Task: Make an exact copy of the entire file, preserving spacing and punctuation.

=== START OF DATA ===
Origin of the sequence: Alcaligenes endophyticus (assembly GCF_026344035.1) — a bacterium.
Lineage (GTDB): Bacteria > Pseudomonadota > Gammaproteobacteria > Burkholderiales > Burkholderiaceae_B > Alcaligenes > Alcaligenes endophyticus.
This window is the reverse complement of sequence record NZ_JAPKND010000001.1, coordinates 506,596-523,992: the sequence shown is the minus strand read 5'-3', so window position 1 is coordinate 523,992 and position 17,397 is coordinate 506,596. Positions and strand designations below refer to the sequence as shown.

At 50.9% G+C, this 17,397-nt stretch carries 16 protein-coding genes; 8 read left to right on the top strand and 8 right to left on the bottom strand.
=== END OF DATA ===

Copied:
Origin of the sequence: Alcaligenes endophyticus (assembly GCF_026344035.1) — a bacterium.
Lineage (GTDB): Bacteria > Pseudomonadota > Gammaproteobacteria > Burkholderiales > Burkholderiaceae_B > Alcaligenes > Alcaligenes endophyticus.
This window is the reverse complement of sequence record NZ_JAPKND010000001.1, coordinates 506,596-523,992: the sequence shown is the minus strand read 5'-3', so window position 1 is coordinate 523,992 and position 17,397 is coordinate 506,596. Positions and strand designations below refer to the sequence as shown.

At 50.9% G+C, this 17,397-nt stretch carries 16 protein-coding genes; 8 read left to right on the top strand and 8 right to left on the bottom strand.